“Zootopia” Is Unethical—But Funny!

I think you should see “Zootopia,” and maybe even let your children see it, provided that you are prepared to spend about two hours deprogramming them afterwards. Thus you may not want to read further unless you want to encounter numerous spoilers.

Children’s stories, TV shows and movies have long been the vehicle for moral and ethical messages, as well as allegories that may or may not worm themselves into unsuspecting juvenile psyches. Because there are young minds involved, engaging in what can be value-warping and indoctrination if not handled with proper humility and care is a high calling, and for the most part, Disney has always been up to the task.

I like Disney animated movies, and always have. I even like some of the flops, like “Treasure Planet.” Pixar, which is now part of the Disney creative empire, has been even more daring and aggressive in ethics story-telling, and has not seriously abused the privilege. Other studios, like DreamWorks, have been more heavy-handed in their moralizing. No animated film in memory, however, has set out to pound specific political and social points of view into the brains of kids as blatantly, relentlessly and ambitiously as “Zootopia.”

I should add “incompetently.” Like all fantasies with delusions of social significance, “Zootopia” relies on metaphors, and in this film, they become a tangle of confused and sometimes contradictory and hypocritical messages. Wrapped as they are in an often charming, funny, well-acted and well-plotted piece of technically expert art, these muddled messages approach being sinister. That the film has been almost universally praised—it has an amazing 98% positive rating on the review site “Rotten Tomatoes”—speaks either to a culture-wide conspiracy to turn the next generation into political correctness zombies, or to the mass incompetence of the film reviewing profession. Continue reading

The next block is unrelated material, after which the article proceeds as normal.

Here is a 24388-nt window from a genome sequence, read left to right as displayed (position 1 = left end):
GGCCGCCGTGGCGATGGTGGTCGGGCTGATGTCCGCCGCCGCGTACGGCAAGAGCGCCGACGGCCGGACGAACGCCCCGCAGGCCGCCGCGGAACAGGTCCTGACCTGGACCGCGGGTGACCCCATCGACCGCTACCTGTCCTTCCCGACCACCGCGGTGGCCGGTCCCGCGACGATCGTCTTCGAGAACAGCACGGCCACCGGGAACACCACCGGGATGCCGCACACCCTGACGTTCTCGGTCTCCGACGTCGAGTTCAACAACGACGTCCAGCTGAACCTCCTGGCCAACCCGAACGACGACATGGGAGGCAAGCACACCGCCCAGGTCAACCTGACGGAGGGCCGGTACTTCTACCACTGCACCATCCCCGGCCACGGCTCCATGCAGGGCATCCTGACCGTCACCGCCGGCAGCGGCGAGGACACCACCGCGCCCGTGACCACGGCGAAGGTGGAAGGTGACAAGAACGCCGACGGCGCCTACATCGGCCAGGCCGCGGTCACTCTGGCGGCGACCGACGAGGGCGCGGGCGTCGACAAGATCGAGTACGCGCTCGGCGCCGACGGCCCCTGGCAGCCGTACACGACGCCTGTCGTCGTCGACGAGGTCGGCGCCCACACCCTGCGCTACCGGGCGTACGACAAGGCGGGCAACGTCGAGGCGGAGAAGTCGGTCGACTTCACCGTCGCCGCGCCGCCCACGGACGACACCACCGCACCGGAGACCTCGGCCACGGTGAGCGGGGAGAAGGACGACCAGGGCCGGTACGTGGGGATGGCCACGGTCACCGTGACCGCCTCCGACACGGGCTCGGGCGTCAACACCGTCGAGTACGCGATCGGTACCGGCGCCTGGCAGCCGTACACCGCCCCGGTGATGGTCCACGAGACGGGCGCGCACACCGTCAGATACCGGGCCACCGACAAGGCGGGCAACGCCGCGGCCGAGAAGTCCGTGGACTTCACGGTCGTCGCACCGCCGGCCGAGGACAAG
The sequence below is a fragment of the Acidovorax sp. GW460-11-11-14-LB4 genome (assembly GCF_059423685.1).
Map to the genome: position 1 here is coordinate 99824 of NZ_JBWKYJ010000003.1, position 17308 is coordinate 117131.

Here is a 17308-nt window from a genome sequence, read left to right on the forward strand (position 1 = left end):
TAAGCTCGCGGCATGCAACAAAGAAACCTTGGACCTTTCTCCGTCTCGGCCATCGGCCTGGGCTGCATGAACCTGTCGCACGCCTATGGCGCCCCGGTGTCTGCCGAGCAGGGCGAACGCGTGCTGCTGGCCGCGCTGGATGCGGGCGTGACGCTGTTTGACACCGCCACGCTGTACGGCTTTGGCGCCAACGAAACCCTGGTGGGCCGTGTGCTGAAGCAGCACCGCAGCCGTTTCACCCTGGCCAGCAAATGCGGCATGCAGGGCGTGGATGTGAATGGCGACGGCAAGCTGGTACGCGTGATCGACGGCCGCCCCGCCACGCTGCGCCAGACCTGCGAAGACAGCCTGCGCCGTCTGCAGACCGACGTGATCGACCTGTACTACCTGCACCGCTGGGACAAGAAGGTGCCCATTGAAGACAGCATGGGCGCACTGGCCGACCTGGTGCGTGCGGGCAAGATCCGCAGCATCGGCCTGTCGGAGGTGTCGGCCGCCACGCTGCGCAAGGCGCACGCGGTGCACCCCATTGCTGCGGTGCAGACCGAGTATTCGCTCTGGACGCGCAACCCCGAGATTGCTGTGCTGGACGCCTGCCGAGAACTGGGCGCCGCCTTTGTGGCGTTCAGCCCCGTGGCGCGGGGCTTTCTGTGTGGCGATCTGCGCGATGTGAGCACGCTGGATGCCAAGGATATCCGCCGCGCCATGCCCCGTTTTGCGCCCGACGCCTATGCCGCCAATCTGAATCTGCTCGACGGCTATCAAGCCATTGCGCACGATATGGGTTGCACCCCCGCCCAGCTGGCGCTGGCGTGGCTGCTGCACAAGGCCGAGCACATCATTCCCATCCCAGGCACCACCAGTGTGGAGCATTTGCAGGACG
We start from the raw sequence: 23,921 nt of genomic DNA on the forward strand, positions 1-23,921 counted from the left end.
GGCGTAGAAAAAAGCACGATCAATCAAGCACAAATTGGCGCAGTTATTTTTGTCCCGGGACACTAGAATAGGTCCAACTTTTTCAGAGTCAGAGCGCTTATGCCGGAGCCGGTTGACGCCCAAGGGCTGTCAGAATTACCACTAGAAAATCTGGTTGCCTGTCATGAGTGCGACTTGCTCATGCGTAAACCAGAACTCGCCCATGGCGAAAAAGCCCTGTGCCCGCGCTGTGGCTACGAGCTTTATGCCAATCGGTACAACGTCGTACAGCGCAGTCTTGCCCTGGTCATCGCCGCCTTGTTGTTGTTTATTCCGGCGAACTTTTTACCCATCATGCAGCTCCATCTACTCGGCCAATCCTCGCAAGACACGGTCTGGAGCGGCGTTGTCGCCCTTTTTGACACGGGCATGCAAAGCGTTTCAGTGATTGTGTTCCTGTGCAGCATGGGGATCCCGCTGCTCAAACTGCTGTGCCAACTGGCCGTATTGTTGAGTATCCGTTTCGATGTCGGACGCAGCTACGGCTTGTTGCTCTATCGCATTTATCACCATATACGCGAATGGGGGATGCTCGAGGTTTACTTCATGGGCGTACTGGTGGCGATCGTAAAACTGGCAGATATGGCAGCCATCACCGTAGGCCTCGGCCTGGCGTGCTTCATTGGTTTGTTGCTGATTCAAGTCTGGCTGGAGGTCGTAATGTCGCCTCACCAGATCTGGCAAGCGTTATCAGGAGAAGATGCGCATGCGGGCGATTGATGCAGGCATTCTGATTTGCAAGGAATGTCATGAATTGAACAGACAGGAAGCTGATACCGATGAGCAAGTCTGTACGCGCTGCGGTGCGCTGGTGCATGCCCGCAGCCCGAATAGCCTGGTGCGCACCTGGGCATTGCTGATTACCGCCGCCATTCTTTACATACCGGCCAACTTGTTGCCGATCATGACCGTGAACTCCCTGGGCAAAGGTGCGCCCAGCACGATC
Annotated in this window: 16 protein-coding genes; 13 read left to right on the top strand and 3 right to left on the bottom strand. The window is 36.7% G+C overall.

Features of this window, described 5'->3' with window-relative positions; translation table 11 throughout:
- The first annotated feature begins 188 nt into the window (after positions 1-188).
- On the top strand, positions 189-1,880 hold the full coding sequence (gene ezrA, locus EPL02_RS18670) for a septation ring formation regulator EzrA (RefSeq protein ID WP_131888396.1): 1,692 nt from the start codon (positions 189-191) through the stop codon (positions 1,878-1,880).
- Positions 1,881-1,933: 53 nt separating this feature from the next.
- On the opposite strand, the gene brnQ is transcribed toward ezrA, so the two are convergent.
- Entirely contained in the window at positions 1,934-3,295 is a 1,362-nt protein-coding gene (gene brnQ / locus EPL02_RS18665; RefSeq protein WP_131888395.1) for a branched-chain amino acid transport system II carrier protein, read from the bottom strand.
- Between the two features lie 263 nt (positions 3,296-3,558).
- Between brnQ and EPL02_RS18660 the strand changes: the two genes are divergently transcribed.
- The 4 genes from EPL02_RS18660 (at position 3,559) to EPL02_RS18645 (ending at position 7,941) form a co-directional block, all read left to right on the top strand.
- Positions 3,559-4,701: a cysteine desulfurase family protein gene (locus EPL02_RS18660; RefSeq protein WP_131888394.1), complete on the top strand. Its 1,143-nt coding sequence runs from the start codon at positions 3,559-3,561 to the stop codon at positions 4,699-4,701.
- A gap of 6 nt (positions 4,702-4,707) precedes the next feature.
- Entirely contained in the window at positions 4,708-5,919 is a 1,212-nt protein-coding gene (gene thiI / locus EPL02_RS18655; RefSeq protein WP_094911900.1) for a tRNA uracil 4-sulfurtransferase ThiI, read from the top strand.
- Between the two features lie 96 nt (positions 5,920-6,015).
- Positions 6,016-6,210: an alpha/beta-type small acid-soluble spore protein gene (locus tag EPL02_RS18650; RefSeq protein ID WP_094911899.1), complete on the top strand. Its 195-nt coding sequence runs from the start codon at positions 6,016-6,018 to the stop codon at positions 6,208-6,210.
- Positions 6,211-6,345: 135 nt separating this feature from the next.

The Hopelessly Muddled Ethics Of Halloween Costumes

anna-rexia

“Anna Rexia”

Clearly, we need some rational ethics standards for Halloween costumes, but I doubt that we will ever have any unless political correctness is removed from the equation. The holiday is by its very nature in bad taste with a heavy dose of defiance. The tradition is all about invoking the things that frighten us, with death being tops on the list. Trivializing death or mocking it is any way is guaranteed to offend somebody. My solution: if it offends you so much, don’t participate in Halloween. Boycott it. Don’t give out candy. Let everyone else—you know, those enough to distinguish reality from make-believe and satire from insults—have a good time once a year.

Once Halloween is transformed into Halloweenie, as so many of the political correctness police would have it, it isn’t Halloween, and isn’t fun. We have properly purged the vandalism that once part of the ritual, and if every possibly offensive disguise and costume is deemed socially unacceptable, all we have left is an annual event where kids dressed in blinking lights (to avoid accidents) get non-sugar candy, fruit, dental floss or contributions to charities while dressed up as non-offensive politicians, Greenpeace captains, cartoon characters, occupations and maybe insects. Then parents x-ray the candy and limit how much of it the kids can eat. As for adults, they not only have to wear costumes that won’t offend their friends and fellow party goers, but also costumes that won’t offend somebody, somewhere, when an officious jerk at a party takes a photo with his phone and posts it for the world. What fun. Continue reading